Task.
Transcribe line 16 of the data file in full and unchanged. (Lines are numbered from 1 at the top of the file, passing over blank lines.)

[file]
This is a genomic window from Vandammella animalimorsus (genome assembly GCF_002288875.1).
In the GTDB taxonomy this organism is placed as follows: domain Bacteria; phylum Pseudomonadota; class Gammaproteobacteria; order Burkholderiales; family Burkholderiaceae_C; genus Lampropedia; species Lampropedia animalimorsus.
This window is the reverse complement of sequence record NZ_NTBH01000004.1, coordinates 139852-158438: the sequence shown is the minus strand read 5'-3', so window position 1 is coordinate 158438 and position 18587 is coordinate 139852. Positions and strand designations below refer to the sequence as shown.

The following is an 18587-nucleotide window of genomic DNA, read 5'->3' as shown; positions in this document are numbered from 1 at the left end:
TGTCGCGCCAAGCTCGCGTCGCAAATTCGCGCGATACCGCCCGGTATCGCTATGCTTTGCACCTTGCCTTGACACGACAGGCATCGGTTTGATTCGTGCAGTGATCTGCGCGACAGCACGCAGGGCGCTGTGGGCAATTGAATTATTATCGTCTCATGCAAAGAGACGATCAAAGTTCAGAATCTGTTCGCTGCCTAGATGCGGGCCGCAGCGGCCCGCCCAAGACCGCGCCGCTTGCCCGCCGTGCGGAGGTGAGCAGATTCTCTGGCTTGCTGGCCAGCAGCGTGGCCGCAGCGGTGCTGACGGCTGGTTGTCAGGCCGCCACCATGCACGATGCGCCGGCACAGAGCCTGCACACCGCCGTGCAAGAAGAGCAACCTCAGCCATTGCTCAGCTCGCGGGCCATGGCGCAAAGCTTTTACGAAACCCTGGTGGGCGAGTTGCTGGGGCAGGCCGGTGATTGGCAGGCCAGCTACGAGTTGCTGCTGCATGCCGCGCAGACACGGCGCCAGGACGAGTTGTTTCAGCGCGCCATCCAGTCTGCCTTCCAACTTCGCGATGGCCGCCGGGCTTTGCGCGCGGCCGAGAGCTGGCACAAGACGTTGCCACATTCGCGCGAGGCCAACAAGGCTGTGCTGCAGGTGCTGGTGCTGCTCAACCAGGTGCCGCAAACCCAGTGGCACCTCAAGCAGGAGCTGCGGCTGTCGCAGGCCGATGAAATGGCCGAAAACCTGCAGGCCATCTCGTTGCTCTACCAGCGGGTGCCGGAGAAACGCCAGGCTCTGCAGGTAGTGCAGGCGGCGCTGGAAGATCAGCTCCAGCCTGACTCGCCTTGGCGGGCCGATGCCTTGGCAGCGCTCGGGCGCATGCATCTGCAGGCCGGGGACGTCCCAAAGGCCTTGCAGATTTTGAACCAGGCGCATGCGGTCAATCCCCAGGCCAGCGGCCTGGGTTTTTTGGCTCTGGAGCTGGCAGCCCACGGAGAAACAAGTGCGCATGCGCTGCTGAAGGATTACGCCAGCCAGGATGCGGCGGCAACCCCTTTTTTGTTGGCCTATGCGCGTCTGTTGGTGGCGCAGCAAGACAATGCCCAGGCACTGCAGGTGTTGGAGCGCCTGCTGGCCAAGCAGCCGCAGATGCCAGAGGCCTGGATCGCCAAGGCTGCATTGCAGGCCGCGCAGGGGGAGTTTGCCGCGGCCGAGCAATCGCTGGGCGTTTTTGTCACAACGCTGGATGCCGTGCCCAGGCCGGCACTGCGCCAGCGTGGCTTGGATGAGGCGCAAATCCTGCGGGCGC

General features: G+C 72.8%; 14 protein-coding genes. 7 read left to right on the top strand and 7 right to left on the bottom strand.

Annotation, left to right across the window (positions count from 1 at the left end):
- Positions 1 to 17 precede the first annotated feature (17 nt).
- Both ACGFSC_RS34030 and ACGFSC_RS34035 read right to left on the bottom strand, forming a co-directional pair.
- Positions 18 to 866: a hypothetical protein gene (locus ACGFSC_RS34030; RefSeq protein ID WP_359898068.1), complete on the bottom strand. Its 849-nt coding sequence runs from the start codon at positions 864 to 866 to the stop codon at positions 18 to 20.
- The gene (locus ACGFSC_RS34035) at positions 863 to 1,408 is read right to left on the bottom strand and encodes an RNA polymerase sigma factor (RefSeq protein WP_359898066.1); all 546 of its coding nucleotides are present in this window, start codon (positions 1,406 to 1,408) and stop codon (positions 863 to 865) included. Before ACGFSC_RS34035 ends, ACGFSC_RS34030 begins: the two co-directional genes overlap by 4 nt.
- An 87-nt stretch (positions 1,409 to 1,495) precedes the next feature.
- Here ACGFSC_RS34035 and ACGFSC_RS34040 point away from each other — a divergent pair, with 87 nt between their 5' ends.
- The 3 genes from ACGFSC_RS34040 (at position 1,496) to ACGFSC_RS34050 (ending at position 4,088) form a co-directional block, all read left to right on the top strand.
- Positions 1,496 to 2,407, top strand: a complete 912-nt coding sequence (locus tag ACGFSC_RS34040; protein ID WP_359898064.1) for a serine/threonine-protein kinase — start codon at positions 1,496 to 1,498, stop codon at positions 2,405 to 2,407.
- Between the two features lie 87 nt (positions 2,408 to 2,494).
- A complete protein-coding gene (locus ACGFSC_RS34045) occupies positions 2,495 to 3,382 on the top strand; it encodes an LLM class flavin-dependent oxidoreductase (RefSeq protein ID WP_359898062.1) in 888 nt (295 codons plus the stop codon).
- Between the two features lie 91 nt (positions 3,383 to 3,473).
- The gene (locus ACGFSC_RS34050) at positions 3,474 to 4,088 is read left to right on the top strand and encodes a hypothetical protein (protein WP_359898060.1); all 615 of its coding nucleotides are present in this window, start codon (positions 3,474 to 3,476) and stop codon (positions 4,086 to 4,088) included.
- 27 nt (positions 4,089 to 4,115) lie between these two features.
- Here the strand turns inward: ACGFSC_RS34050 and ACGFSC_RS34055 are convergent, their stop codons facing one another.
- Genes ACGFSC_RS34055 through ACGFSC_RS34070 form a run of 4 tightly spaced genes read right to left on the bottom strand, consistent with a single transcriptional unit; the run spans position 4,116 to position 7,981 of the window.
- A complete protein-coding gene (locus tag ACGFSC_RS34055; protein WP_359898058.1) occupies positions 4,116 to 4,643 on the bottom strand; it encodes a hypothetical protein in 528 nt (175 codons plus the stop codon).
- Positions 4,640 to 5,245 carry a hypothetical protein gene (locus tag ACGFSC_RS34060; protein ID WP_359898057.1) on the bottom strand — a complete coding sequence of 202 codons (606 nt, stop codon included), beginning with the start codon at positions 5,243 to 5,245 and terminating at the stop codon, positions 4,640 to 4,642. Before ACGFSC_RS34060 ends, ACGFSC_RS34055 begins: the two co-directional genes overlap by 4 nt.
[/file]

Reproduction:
- Between the two features lie 87 nt (positions 2,408 to 2,494).